Ginger root (Zingiber officinale) is actually not a root, but a rhizome, or underground stem. The rhizome is the part that can be eaten, used in food or teas, dried and ground to create powdered ginger and used to create ginger oils and extracts.
Ginger is a rhizome, meaning that it sprouts roots and leaves from an underground stem. It is planted by taking a piece of ginger “root” and letting it grow in soil for about a year.
Flowers and Leaves
Ginger plants produce fragrant leaves and flowers which are sometimes used as ornamental plants. The leaves and flowers are not toxic, but are not commonly eaten.
Fresh Ginger Root
Fresh ginger root can be sliced, grated, or minced to use in cooking, such as stir fries, tea and muffins. It can also be crystallized (soaked in sugar syrup) to create ginger candy.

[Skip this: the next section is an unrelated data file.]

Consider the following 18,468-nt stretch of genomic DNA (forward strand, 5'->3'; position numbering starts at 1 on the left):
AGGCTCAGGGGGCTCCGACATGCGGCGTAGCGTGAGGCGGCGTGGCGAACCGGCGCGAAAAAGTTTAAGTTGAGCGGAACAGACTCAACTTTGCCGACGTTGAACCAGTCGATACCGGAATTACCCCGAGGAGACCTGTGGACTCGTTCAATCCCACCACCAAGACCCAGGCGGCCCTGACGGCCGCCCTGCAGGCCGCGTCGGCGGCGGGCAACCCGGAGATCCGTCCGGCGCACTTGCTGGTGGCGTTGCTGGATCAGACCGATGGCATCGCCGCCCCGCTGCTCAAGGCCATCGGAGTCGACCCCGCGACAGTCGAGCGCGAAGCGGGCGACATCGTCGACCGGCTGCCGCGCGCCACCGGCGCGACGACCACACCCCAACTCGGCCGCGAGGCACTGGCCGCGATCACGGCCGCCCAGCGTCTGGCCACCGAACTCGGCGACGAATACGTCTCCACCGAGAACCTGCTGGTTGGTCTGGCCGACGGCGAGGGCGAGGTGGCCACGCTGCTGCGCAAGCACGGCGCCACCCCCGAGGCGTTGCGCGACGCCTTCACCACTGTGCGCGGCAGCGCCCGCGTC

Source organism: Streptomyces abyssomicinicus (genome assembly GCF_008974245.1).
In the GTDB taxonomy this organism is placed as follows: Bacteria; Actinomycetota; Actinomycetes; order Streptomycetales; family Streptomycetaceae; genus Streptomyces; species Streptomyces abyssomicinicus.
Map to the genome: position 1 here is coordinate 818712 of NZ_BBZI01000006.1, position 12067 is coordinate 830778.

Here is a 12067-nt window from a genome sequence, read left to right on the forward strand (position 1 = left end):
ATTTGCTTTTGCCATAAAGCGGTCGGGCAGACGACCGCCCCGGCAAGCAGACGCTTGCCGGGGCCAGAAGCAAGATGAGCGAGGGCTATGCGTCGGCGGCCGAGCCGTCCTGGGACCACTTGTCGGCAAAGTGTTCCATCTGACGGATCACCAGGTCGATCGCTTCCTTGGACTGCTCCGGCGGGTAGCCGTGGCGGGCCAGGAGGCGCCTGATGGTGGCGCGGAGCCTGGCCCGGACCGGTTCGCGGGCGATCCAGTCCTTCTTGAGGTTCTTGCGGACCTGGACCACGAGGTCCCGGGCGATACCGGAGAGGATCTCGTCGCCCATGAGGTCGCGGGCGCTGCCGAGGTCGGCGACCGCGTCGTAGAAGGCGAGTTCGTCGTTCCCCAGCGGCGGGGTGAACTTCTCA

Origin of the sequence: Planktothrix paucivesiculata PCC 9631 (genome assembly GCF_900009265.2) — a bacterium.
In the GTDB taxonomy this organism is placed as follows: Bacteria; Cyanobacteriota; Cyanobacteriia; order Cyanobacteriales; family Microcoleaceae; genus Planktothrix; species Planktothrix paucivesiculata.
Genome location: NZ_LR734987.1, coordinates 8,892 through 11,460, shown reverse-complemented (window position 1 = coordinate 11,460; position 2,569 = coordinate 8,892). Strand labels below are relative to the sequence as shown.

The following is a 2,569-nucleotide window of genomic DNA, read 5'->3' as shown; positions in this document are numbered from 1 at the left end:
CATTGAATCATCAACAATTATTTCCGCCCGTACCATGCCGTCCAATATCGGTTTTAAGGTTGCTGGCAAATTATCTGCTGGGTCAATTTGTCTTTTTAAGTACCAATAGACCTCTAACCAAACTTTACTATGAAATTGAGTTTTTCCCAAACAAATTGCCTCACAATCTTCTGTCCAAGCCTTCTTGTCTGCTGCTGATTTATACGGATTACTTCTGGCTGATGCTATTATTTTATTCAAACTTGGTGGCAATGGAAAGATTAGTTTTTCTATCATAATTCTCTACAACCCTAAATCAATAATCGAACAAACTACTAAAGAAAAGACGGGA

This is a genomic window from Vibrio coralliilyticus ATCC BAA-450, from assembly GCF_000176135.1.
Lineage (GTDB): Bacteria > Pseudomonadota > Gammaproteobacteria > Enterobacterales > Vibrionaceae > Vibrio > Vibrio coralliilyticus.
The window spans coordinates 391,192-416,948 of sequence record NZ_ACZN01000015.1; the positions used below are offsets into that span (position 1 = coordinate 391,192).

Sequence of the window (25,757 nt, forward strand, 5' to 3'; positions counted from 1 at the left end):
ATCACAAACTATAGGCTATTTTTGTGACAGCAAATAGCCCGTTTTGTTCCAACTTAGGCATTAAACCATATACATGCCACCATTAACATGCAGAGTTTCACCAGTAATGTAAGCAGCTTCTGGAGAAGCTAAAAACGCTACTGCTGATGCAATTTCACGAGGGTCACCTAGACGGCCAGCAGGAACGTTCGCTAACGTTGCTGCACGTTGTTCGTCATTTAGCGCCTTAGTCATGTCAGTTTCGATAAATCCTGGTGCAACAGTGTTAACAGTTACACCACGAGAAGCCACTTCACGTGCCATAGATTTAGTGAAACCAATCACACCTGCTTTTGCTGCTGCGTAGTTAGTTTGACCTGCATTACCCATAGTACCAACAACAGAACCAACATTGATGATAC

Ginger can also be dried and ground to produce powdered ginger, which is more convenient for cooking but does not have the same sharp, spicy flavor as fresh ginger.
Ginger root can also be used to create extracts or oils for medicinal uses, primarily for the treatment of nausea.
References and ResourcesHow to Grow Ginger Root
Complementary Medicine: Ginger
Substituting Fresh Ginger for Ground Ginger